Remember, there’s no need to make a direct copy of a photograph, for example, a Man Ray photogram; make your own photographic experiment as Adam Fuss did (you can compare their photograms online). If you chose to emulate Man Ray, you might seek out interesting objects that can be rendered graphic shapes in silhouette by shooting them against a white background. Or perhaps you want to emulate the uncanny, liminal sense of space created in a Laura Letinsky photograph but using landscapes. Make the image your own. Artists rarely copy each other, but they do learn from each other. Try to identify exactly what it is in the photograph that appeals to you: • the visual quality (tones, colours, light and dark) • the composition or design • the subject • the concept • the photographer’s viewpoint • the way the photographer has influenced or constructed the image. When you’ve identified these elements, plan what you’ll need: • equipment • location • models. When you’ve organized all this, make the photo.

I have chosen Edward Weston’s Pepper No. 30 as my image of reference. Apparently, this image was taken at f 1/240 and in a round tin box at an exposure of 4-6 hours, in order to get the entire pepper in sharp focus

More about why I chose it can be read here:

NYR_3817_0012
Pepper No. 30 – Edward Weston

My final image: After a much sought after hunting spree for a pepper that was ideal for what I wanted to achieve, I finally found it just in time before I was thrown out of the house for cooking peppers every day.

Process: The pepper has been shot in a square white box with one artificial source of diffused light. Since I wanted to get really close to the pepper, I have used a macro lens here (Nikon 105mm). I also used the macro to get those dreamy soft boundaries that make the tangible merge into the background effortlessly and without boundaries. The pepper was in the refrigerator and when I took it out to start shooting, the precipitation began to show on its body and it just added to the image. I also kept it for a few days in order for it to just decay a bit to get the wrinkles on its surface that I wanted to add. I wanted to compare the pepper to that of a human back – The “sweat” and the “wrinkles” adding to the mood of the image.  I have cropped the photograph to eliminate the white backdrop a bit and also changed its color in Photoshop to achieve the final result.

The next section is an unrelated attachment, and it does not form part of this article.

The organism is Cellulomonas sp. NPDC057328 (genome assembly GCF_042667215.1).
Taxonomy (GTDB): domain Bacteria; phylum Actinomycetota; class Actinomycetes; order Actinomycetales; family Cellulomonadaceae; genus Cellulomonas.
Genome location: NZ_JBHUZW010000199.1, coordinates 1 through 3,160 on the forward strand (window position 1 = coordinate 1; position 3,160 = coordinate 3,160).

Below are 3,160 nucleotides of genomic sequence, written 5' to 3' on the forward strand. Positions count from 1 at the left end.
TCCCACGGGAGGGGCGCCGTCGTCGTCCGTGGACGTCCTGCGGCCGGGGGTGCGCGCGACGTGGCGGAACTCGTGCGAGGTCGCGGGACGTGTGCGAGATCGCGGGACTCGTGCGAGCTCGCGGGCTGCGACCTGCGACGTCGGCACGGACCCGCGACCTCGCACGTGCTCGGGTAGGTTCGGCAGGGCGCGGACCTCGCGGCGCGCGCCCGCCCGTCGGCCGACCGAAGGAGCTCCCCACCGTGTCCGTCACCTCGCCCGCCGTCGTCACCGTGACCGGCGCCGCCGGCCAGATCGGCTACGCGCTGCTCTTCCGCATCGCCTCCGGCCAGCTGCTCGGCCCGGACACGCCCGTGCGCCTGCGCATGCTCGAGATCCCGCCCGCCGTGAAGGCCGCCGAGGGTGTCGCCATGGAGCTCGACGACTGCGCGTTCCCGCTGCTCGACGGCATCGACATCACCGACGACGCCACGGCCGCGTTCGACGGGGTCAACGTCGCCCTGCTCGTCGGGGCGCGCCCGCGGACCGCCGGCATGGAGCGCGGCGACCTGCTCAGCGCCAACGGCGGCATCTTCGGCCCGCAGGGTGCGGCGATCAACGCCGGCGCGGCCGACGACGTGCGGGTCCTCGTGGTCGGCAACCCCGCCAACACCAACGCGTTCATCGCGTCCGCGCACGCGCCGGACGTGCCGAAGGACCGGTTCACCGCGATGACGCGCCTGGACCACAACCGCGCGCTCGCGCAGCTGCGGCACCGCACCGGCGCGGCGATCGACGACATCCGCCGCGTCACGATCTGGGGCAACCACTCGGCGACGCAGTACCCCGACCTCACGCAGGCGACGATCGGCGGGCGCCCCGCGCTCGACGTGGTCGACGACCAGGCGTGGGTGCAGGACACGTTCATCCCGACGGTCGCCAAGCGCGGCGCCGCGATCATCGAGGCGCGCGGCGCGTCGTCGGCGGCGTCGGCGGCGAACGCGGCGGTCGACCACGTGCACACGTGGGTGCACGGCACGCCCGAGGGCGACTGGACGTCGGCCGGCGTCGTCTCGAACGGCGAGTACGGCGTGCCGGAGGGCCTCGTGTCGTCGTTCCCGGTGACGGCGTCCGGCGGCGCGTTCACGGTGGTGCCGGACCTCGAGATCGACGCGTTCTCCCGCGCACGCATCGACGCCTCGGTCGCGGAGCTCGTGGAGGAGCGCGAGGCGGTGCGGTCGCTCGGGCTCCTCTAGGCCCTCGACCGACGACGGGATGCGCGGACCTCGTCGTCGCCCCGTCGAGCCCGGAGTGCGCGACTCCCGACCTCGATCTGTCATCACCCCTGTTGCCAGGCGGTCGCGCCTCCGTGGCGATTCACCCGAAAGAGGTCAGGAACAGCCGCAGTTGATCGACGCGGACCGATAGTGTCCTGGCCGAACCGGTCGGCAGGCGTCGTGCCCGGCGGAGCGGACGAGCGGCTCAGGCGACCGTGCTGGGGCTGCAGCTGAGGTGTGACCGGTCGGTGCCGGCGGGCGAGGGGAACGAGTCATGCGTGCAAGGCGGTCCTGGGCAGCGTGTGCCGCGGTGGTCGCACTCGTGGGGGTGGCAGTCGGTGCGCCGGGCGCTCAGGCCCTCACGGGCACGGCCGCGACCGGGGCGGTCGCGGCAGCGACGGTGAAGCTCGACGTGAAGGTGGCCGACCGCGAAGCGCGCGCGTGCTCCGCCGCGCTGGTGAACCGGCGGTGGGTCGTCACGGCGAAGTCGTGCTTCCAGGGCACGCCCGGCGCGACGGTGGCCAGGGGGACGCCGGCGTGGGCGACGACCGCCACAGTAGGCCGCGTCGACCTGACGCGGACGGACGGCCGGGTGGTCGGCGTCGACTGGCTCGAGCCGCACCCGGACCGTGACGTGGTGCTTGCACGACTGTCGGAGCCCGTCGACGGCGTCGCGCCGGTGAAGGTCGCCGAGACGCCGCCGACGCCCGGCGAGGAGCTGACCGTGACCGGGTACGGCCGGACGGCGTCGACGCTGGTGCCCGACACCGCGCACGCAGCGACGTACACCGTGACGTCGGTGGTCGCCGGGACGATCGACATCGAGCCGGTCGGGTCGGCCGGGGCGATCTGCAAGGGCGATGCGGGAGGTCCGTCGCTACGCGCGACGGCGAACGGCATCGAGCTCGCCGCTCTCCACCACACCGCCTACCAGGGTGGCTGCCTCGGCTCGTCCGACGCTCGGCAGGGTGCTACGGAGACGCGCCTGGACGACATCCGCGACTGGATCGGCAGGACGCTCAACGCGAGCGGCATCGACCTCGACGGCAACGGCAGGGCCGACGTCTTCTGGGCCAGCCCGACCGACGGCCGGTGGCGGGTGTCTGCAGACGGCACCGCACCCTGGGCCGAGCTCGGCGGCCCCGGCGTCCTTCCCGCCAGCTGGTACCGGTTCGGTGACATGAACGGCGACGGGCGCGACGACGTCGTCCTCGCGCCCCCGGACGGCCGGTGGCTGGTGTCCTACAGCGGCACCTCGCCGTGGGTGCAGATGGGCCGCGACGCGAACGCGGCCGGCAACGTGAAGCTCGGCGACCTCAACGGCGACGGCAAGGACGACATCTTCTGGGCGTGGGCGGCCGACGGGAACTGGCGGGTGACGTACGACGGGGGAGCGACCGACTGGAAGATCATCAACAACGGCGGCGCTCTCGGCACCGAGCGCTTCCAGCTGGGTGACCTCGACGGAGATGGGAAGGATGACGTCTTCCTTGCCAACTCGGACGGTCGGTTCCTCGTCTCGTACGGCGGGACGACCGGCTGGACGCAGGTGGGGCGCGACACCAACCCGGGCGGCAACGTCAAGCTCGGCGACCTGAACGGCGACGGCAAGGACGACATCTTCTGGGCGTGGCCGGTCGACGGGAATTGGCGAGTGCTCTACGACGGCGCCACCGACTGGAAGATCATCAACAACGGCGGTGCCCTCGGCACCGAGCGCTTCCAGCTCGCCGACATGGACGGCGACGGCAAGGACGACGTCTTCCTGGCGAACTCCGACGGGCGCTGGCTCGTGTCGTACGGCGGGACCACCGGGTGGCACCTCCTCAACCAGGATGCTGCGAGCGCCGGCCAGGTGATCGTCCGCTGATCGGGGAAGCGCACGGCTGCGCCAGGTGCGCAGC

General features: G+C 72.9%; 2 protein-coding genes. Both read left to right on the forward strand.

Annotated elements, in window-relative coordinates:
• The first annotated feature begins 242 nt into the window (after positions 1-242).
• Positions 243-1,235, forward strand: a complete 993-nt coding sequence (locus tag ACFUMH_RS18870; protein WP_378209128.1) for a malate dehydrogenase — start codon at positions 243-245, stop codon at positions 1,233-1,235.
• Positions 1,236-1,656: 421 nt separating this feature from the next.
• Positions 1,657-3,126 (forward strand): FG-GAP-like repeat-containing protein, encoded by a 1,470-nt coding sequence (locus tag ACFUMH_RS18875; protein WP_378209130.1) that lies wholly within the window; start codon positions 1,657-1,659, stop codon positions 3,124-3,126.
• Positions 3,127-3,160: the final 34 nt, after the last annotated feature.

See the full-size image here.

Untitled-2
My final Image

 

Explorations: My explorations can be seen here.

EXPLORATIONS – EMULATION

References:

  1. http://edward-weston.com/
  2. https://www.google.co.in/search?q=pepper+by+edward+weston&rlz=1C5CHFA_enIN745IN745&tbm=isch&tbo=u&source=univ&sa=X&ved=0ahUKEwiw9qWX06zcAhWJM48KHRL4BDAQsAQINA&biw=1527&bih=845
  3. https://en.wikipedia.org/wiki/Pepper_No._30
  4. https://petapixel.com/2017/08/15/famous-pepper-photo-edward-weston-4hr-exposure-f240/
  5. https://youtu.be/bUAKoiRhLR8
  6. https://www.theartstory.org/artist-weston-edward.htm

 

 

 

10 thoughts on “Exercise 4.11 Emulation

  1. This looks interesting Archna, what a fantastic image and technique used by Weston. I think you have achieved your goal, your lighting is very good and the pepper does indeed look like slightly wrinkled skin with some perspiration!

    Liked by 1 person

    1. Thanks, Jonathan. Yes, Edward Weston really nailed it. I on the other hand, took the easy way out 🙂 Although I would love to try what an image turns out to be with a six-hour exposure – So much to experiment and so little time 🙂

      Liked by 1 person

  2. Took the easy way out? What a lie! Treat yourself a bit more kindly Archna. It’s a great shot and the clear similarity between both shots is the humanistic character of the back. And yours doesn’t have two heads either.

    Liked by 2 people

  3. This is marvellous Archna. When I saw your image on Instagram I thought it might be stone. Now I know……and this natural sculpture is magnificent. Your photographic skill is unsurpassed and combined with emotion it is outstanding.

    Liked by 1 person

    1. Thank you Sarah for your motivating and encouraging words. Am pleased to have just been able to create some work in still life. Definitely feel more confident now than the beginning of this section.

      Like

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